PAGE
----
This is a long-winded way of saying: children, yes; annoying baby talk in ISC chat, no. Is that too much to ask? And, really, Avatar 1 and her child were trying to move the terms of the argument: starting with the reasonable proposition that child avatars were permissible, they made an incorrect leap of logic that baby talk in chat was just fine.

That gets me back to the original topic of this essay, which is impolite behavior in ISC chat. You, Dear Reader, may disagree with any number of the points I raised, and you are free to do so. There are polite ways of expressing that disagreement, and impolite ways. Similarly, there are both polite and impolite ways I could respond to this hypothetical disagreement. In person, it's all too easy to blurt out something one later regrets - I know I do it all too frequently. When forced to write out a response, one can take longer, and Revise and Reconsider. Please do so, rather than Rue and Regret.

And kids...stay off my lawn!

Thursday, January 29, 2009

The Last of Glamorgan?

Barring an unexpected development, the Duchy of Glamorgan will soon cease to exist, as Duke ambiant explains. In four days, the parcel will be subdivided and sold piecemeal. Below is an aerial photograph of the site of the duchy, now located on Rothesay.

The current Duke cites to circumstances for both him and his typist by way of explanation for the sale. I wish him and his typist well. I know he has expressed unhappiness about the current state of affairs regarding SL.

It's interesting that no buyer for an entire duchy has come forward. Perhaps the big landowners are all duchy owners now - certainly the Openspace sim shakeout has caused a major rearrangement of duchies, and has led to the Volares staking out the "old" Glamorgan (now Caer Firnas), Miss Ilsa Munro purchasing Loch Avie (Duchess Ilsa! And to think I knew her back when...), the Nachts purchasing Cafall, et cetera. Perhaps people are reluctant to sink that much money into a single area, perhaps the joy in using a title is not what it used to be, perhaps many factors are at work. Still, the changes are a little sad.

And perhaps someone will decide in the next few days that the title Duke (or Duchess) of Glamorgan suits him or her!


Gotham...the name evokes the dark side of a great metropolis, as well as some memorable inhabitants: the Caped Crusader, Alfred the butler, Commissioner Gordon, and a host of flamboyant criminal masterminds.

Gotham City is also one of Caledon's closest neighbors - geographically, if not thematically - lying just west of Cavendish. (In fact, I was greeted with a "Hello Caledonian lady" by a nice gentleman whose title was "Goon." I'll hazard a guess that I wasn't the first visitor from our fair land.) Above, residents in planning mode. Below, I consider making a withdrawal.

It appears that the residents are still putting the finishing touches on the city, but they are already gearing up for heavy-duty roleplay. Visitors are requested to wear an "observer" tag, and one may apply for a particular role. Below, a political advertisement. Don't you hate it when politicians wrap themselves in the flag?

Here I am, captured by the forces of darkness, who are preparing to interrogate me. Does anyone have a copy of the Geneva Conventions?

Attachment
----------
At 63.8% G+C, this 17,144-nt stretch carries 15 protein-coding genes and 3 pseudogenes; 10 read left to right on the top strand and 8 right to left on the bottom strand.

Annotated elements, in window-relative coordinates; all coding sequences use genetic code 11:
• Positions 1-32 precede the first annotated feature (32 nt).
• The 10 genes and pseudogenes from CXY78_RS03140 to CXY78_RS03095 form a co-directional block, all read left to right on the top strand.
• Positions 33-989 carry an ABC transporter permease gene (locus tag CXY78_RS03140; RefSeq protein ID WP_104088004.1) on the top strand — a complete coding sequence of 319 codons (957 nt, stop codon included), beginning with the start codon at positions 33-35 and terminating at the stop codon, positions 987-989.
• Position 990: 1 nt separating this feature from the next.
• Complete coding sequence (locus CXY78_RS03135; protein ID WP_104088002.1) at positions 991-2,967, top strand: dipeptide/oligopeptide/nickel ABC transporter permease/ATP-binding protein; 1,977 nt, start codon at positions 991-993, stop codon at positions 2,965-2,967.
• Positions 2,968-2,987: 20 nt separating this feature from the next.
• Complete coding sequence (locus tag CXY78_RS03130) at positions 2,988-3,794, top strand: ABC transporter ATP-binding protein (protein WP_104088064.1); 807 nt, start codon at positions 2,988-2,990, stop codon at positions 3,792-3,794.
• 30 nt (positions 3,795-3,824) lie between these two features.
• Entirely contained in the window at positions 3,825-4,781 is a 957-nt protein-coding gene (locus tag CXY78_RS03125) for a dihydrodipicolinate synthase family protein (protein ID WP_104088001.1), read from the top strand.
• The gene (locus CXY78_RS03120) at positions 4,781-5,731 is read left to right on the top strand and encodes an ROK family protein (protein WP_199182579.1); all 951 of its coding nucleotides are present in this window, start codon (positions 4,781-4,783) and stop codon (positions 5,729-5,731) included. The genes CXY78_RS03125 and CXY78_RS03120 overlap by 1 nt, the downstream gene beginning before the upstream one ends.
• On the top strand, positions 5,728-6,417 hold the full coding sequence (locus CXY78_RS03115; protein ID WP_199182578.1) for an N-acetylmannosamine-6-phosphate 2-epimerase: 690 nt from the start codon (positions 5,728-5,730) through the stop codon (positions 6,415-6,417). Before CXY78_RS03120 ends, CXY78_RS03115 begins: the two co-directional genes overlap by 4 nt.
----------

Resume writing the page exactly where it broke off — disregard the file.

Gotham City has a big jail cell, too, as though they wanted to be prepared for a big roundup of criminals. Hey, let me out! The bit about the bank "withdrawal" was just a joke!

As it turns out, one has to be careful. Gotham Island is also a dark, gritty urban environment. Some of its denizens are costumed. But that's where the similarity ends. Below, a street shot of Gotham Island.

That doesn't look very comfortable!

Hmm, I like dancing. Perhaps I should apply for a job? Oh, that kind of dancing! Never mind.

I particularly liked the concept of "Elite Thursdays." Elite members can have their way with anyone on the island (other than other Elite members - gotta have standards). Um. Well, isn't that special. I thanked my luck that I visited on a Wednesday.

To each his own style of roleplaying. Me? I hightailed it back to the Jameson Home for Incurable Flirts and Gossips, and brewed a soothing cup of tea. Then added just a splash of it to a large glass of Tennessee sipping whiskey.

Wednesday, January 28, 2009

Back Underground

Here is another entry point for reaching below Victoria City - right in the middle of a shop!

Unlike the nice clean tunnels, however - well, clean barring the odd rat or dead body - this leads into the murky water below the city. I found a large safe, but could not open it to check whether it contained the remains of a missing Caledonian.

Also in the discard section was an old bed, a cap, and some furniture.

Hasn't anyone heard of recycling?

Airships Aweigh!

Second Skies seems to have moved, although perhaps it's just faulty recollection. The airship hangar and runway remain aloft through a propellor system. Kathy took the Steamray back there to see how badly she needed a new airship.

She ended up test-piloting the SSA-1901 Lakehurst, a five-passenger ship.

The ship is sleek and maneuverable, although, in the end, she decided it was perhaps a little more airship than she needed.

Tuesday, January 27, 2009

Castle Breakwater

High above Port Amaranthine, in Winterfell, stands Castle Breakwater, Miss Uni Ninetails' domain. It is an imposing structure, to be sure.

Despite the imposing exterior, the castle boasts a luxurious interior, in an austere sort of way.

Other properties on the estate are also lovely, such as this imposing gothic house that, for whatever reason, reminds me from this angle of a steamboat.

Lest one think that an unannounced visit to a castle is all fun and games, let me assure you all that there are dangers involved. In this case, a guard dragon.

Fortunately, I was wearing my asbestos had and frock.

Kids, don't try this at home!

A Carriage Ride Through Oxbridge Village

Thanks to the kind efforts of Miss Virrginia Tombola, Miss CoyoteAngel Dimsum, and, of course, kind permission from the Guvnah, one can now ride a hansom cab through Oxbridge Village, into Oxbridge itself, and back again. The carriage stops at the Oxbridge train station, should one have need to transfer to or from rail.

Upon hearing of this opportunity, Kathy took advantage of it at once.

As the pictures below show, the carriage is pulled by a rather handsome horse, who is sufficiently well-trained in his route that no driver is needed - a fantastic labor-saving device!

Under Victoria City